Table Of Content
- About the author(s)/editor(s)
- About the book
- This eBook can be cited
- Foreword. ‘Thinking means venturing beyond’ (Itala Vivan)
- Utopia and the Present (Claudia Gualtieri)
- 1. Utopia in Theory
- From Utopia to Endgame: What is Left of Capitalist Metaphysics (Fabio Vighi)
- The Utopian Dimension of a (Possible) Islamic Philosophy of History (Massimo Campanini)
- 2. Utopia in Performance and Practice
- Mauro and Tiziana, Perelà’s code, Nails in my mouth (Lanfranco Vicari aka Moder)
- Performing Rap, Practising Utopia, Building Resistance (Roberto Pedretti)
- The Black Body Telling Stories: Giullarate in the 21st Century (Pina Piccolo)
- From Knowledge to Practice: A Possible Utopia in the Global Era with Refugees and Social Services. The Door to Door Project: A Network Against Tiger Mosquitoes (Claudio Venturelli / Gokce Hazal Karabas)
- 3. Utopia and Localities: North America
- Minongeng, an Anishinaabe Utopia: A. I. Hallowell’s Contribution to a UNESCO Anishinaabe Cultural Landscape (Maureen Matthews – Roger Roulette)
- Euro-American Utopia and Native American Ethics: A Comparison (Francesco Meli)
- Utopian View: Thomas McKenney’s Portfolio of American Indians (Marco Sioli)
- Feminine Weakness and Restored Masculinity in Post-9/11 Science Fiction Cinema (Raffaella Baccolini)
- Afterword. ‘In search of (Never-)land’ (Stefano Simonetta)
- Notes on contributors
The different voices collected in the book edited by Claudia Gualtieri – Utopia in the Present: Cultural Politics and Change – act together as a meaningful piece in the mosaic that is the cultural and political reality of our present. The book offers a contribution towards keeping the spirit of utopia alive by practicing it, so that the struggle for liberation may continue in an era whose landscape is obviously not inhabited by the presence and influence of great utopian constructs.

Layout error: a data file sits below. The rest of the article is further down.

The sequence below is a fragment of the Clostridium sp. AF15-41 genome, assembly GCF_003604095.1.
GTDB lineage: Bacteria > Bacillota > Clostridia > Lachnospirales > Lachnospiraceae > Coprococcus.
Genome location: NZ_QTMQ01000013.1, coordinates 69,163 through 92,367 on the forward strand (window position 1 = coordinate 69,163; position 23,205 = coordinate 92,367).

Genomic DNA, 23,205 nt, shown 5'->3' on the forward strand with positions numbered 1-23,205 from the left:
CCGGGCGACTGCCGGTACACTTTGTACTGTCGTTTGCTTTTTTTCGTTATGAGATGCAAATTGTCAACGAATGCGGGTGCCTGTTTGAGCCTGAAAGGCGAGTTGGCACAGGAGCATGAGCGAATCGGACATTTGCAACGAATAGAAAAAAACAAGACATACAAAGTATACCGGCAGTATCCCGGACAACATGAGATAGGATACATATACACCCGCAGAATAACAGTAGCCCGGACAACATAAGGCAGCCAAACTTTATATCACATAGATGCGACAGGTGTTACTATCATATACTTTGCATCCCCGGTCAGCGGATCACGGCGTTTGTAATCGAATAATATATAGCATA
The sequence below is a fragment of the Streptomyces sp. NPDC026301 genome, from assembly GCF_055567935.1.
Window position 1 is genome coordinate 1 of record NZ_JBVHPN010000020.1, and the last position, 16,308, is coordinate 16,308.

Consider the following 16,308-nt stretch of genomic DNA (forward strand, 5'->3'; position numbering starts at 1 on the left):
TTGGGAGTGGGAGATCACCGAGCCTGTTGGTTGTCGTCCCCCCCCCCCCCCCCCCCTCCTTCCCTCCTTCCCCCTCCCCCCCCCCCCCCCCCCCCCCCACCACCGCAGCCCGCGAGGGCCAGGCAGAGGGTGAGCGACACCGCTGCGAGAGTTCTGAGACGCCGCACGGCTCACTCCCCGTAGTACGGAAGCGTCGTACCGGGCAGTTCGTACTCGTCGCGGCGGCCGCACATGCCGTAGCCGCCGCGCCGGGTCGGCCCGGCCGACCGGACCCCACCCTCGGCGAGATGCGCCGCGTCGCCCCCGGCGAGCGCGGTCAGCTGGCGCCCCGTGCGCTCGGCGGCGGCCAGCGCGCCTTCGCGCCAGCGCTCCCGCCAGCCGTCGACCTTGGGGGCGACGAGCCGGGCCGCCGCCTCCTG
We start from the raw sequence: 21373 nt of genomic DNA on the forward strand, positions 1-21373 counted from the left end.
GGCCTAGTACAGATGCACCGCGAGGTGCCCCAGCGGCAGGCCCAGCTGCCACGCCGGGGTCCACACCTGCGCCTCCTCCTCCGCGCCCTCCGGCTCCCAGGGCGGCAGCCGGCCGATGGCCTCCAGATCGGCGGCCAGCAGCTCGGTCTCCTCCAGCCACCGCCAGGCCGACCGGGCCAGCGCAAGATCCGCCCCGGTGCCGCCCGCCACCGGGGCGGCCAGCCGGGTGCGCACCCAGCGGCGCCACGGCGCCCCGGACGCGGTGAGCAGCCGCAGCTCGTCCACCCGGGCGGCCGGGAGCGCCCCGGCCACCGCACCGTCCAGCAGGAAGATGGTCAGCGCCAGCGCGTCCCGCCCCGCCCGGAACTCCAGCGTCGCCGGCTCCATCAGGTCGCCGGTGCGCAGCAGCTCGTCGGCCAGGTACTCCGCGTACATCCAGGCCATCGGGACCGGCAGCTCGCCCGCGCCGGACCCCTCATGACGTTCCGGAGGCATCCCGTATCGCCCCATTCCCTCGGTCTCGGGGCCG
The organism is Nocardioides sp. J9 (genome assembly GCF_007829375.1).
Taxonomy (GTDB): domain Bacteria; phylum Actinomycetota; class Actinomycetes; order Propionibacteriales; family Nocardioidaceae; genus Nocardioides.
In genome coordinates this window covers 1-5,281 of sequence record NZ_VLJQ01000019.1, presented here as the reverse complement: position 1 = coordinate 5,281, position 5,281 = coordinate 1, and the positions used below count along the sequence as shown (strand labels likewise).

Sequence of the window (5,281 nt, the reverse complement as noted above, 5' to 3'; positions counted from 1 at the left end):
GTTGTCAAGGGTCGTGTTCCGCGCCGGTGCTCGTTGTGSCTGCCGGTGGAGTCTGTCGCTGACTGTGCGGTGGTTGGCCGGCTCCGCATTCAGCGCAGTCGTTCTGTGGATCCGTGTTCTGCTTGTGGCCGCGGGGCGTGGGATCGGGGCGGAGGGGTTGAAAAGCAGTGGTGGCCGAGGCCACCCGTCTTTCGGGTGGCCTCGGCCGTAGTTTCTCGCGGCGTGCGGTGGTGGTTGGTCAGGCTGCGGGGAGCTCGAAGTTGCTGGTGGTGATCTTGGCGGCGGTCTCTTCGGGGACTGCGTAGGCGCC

If the principle of hope invoked by Ernst Bloch survives in our time, its anxious questioning – ‘Who are we? Where do we come from? Where are we going? What are we waiting for? What awaits us?’ – is no longer on the frontline. In this book it is (perhaps temporarily) replaced by a search for new approaches and cultural practices that may somehow answer the irrepressible human demand for a better world. The wide range and diversity of the voices impersonating and witnessing such a search are precious symptoms of their being deeply rooted in the human condition, although no longer in the perspective of that Homo Novus who was positioned at the other end of the vision of previous utopias.
The human desire for liberation and fulfillment is present throughout history, and in the tradition of Western thought it has frequently taken the shape of utopia, ever since Plato – or was it Socrates? – first conjured up the complex vision of a perfect imagined society.
That ancient dream of his, which he tried in vain to realise in the Sicily of his time, bounced back centuries later with a Greek name invented in 1516 by Thomas More. Recurring avatars followed those early examples, and by now utopia has become a genre of its own, spreading its branches beyond philosophy and political science, into the realm of literature. Meanwhile, with the appearance of Gulliver’s Travels in 1726, literature also contributed to its gemination into dystopia, giving origin to a line of pessimistic projections into the future with Aldous Huxley, George Orwell and, most recently, Margaret Atwood, among its epigones. ← 9 | 10 →
There was a time, in the late Renaissance, when popular types of escatologic utopia emerged to scare their contemporaries, as happened during the Lutheran Reformation with the apocalyptic Thomas Müntzer and in Puritan England with the radical Gerrard Winstanley and his Diggers. In both cases the issue that shocked their opponents most was the idea of communality – of land, and women.